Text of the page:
Rory Mullarkey’s boundless satirical investigation into the nature of storytelling and role play is a reflection of the chaotic times we live in and a measure of the changing ways in which we use narrative and personal myth-making to navigate the modern world.
Mullarkey’s writing has an ironic bite through its “what if” game like scenario, equally met by director Sam Pritchard’s inventive and playful directing. Sasha Milavic Davies’ movement direction also takes it to another level entirely.
Repetition and surprise events which no longer seem surprising are the order of the day. “I’m alright” is laconically muttered rhetorically by characters several times as tragedy upon tragedy mutates into slapstick farce. We begin to think that words lose meaning, lose their beauty. People role play, construct power narratives with little truth behind them and parade themselves both individually and in a collective as if to say,“look at me, look at us” (for no particular reason) And we do.
The writing is both brilliant and a constant send-up of itself. There’s something of Caryl Churchill’s Escaped Alone about Abraham Popoola’s jobless and moneyless “Person” the narrator of this vast, game like messy parable as he introduces us to a small town square in a small town with only one department store somewhere in the United Kingdom. The evocation does not diminish with a live brass band (from Fulham) or the introduction into the Person’s fellow ragtag, boisterous citizens exhibiting themselves in several parading tableaus.
Bit by bit, they lose their homogeneousness to reveal sometimes terrifyingly spiteful individuals who never-the-less have the audience splitting their sides (Francesca Mills in particular). It’s like Roy Andersson meets David Lynch meets the Canterbury Tales meets the at first hard to watch but then hypnotic Arrested Development like avant-garde drama series on Netflix.
But just when you think you’ve got the hang of the whole thing, Mullarkey, Pritchard and crew blow it up (there’s a lot of explosions). Tragedy in the form of a kind of terrorist plot strikes just as Person meets Daughter (Sophia Di Martino) who, whilst not exactly the love of his life, will become someone he can love. After this we get a multitude of events and happenings in the form of parading refugees “from just down the road” trailing after the Mayor as if he was a pied piper (it would be even funnier if it weren’t so true) tank crashing dictators and repetitive battle scenes as town and country turns in on itself.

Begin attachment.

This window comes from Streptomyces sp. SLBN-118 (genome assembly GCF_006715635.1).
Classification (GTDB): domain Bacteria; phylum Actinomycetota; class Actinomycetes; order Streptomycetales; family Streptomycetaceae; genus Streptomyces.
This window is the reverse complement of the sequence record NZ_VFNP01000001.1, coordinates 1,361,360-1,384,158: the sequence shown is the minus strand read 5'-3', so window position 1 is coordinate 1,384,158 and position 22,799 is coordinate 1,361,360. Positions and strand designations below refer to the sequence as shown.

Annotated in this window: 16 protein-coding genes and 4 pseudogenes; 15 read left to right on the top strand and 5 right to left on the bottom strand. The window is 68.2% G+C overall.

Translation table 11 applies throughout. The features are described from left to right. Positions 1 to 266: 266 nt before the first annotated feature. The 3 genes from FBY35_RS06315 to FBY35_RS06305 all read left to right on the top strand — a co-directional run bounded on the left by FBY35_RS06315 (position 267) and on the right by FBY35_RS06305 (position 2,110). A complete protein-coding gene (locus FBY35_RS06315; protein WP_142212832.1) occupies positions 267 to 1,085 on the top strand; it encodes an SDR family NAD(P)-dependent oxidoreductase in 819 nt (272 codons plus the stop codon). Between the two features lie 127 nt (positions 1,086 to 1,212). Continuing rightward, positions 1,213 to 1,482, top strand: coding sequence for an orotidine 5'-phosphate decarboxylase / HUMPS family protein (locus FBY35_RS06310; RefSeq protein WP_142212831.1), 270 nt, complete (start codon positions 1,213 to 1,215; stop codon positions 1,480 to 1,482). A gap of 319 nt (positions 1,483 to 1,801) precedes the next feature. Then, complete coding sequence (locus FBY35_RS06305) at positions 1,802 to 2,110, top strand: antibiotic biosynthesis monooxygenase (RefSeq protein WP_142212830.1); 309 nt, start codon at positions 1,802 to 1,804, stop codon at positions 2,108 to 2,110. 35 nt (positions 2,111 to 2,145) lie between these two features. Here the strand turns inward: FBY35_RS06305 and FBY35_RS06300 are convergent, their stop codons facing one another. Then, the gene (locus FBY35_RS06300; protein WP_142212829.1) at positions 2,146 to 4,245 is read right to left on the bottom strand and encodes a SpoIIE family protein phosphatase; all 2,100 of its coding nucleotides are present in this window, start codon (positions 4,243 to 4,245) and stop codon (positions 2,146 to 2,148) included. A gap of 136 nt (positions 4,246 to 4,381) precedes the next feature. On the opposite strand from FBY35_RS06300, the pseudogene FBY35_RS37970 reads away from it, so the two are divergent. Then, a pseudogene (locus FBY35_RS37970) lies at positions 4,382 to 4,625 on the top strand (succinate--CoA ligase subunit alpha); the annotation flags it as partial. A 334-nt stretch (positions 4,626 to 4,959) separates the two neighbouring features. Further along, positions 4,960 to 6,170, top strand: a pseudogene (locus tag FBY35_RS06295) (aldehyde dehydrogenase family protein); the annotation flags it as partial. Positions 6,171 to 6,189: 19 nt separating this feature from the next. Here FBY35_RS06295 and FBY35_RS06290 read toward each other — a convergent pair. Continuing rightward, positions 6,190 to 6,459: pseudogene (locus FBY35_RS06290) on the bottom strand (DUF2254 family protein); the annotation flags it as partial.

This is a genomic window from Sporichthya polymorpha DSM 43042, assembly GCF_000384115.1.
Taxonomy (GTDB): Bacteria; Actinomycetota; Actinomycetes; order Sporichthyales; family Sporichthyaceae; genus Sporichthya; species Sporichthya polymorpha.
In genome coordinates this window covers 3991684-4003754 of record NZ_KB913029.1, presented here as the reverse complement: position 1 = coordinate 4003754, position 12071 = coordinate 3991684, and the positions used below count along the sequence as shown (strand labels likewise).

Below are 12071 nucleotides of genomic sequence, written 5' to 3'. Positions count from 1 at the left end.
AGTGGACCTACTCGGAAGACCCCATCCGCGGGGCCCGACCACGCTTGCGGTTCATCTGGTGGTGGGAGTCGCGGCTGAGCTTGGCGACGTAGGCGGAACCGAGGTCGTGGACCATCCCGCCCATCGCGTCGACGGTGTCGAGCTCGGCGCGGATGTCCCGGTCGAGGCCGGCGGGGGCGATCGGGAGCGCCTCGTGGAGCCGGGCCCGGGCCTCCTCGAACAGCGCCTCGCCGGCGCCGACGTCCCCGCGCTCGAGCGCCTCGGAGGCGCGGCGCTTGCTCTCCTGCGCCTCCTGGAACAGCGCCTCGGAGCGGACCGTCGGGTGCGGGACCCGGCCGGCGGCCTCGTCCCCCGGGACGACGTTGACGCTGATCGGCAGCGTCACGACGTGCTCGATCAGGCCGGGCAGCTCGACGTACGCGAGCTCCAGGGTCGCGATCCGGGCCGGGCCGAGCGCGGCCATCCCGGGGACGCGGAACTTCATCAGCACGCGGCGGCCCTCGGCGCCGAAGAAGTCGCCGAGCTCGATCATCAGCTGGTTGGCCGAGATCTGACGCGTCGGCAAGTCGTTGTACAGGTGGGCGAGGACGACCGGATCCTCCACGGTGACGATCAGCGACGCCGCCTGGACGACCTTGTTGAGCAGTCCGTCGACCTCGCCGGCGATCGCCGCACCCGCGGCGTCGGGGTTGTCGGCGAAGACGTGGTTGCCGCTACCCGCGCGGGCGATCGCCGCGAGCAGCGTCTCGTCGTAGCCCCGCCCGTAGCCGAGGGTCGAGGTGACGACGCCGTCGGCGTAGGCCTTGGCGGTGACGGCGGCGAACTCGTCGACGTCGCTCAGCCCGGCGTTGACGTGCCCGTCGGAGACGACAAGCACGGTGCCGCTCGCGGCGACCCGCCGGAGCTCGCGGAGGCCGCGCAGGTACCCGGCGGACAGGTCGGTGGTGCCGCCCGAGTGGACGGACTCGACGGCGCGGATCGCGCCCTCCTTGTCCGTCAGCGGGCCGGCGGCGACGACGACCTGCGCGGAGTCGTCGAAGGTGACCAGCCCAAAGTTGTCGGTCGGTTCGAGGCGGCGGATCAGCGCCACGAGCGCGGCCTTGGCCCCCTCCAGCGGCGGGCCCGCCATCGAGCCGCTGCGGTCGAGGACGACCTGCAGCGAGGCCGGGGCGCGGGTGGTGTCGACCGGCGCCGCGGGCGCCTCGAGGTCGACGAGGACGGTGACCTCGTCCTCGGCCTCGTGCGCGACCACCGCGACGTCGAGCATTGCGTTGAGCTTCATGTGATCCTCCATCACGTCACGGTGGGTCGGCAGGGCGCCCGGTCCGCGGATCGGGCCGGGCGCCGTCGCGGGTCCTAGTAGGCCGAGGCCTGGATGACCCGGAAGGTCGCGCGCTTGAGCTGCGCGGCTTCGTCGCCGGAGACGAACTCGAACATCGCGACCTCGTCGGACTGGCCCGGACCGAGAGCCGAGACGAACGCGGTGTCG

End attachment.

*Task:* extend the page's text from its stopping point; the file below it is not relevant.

There’s even a skit from a female Prime Minister (a very funny Helena Lymberry) who can only snap out of her indifferent confusion over the town’s tragedy when she has the chance to sing ecstatically about a sandwich. It all sounds a lot of fun and Mullarkey + co are certainly good at making mischief, but it’s also an at times despairing portrait of a bleak Britain on the brink of Brexit (it is not mentioned) struggling to effectively oppose the rise of right-wing groups and the mentality that anyone can be anyone, especially if they have the money. And such terror happens that humanity appears to lapse from the relatively moral dog eat dog shop assistants who role play in order to try and assert authority or the illusion of it over each other, to groups of warlord worshipping vagabonds who blindly follow orders without questions in order to survive. Only the short scene with the lampshade, iron board clutching refugees offers any hope of civility.
At the heart of this play is a long battle scene where characters repeatedly shoot at each other calling “victory” before dying and being replaced with yet more unidentified persons. We’re suddenly in a horrifically violent and robotic video game. We get it, but like a video game, it goes on ceaselessly until one gets over the repetition and becomes hooked. Audience culpability and complicity (with SM dominating so much of our lives it’s a big theme) is called into question-we could choose to look away, look at our neighbour or the ceiling and resist. But we don’t-we blindly watch. Person and Daughter are the only two who maintain a diplomatic distance to the whole proceedings until again, tragedy strikes.
On the face of it, the play seems like an absurdist romp with a talented cast and a sharp, if on the nose, critique of modern day society.
But just under the surface, there’s something at work which seems to be a reflection on language and how other playwrights have tackled similar themes and social ills. It’s impossible not to think of Caryl Churchill’s later experimental work. Paul Bentall’s Former Mayor dressed in a head kerchief by Costume Designer Anne Marie Woods is Sam Beckett’s Willie from Happy Days down to a tee. There are also echoes of Sarah Kane, Alistair McDowall, even Chekhov.
Halfway through comes a scene that is the best. A beautiful monologue embraced lovingly by Siobhan McSweeney which has you gripped. It is a roll call of words hammered out against the bombs. The word is mightier than the bomb, even if some of our politicians seem lost for them.
The show has many false endings in tune with its “what if and what next” qualities. Occasionally it dips a little but one is always pulled back-like my plus one who could not take his eyes off Sophia Di Martino ’s sweeping brush delicately gathering all the rubbish. I asked him why later and he said he didn’t know, but that he felt compelled. This sums it up.
The show ends as it starts-with a surprise. Chloe Lamford’s design gets a bit Twin Peaky. Anna Watson’s lighting and Pete Malkin’s sound combine to remind us we could be in a computer game. Or Person’s head. Who knows?
It’s a dizzy, energetic frenzy of a play. There’s not one meaning to take away but many. Just right for the pluralist, multiple identity society we now live in where collective meaning and truth can be hard to find.
Until Sat 11th at the Royal Court
Photo: Helen Murray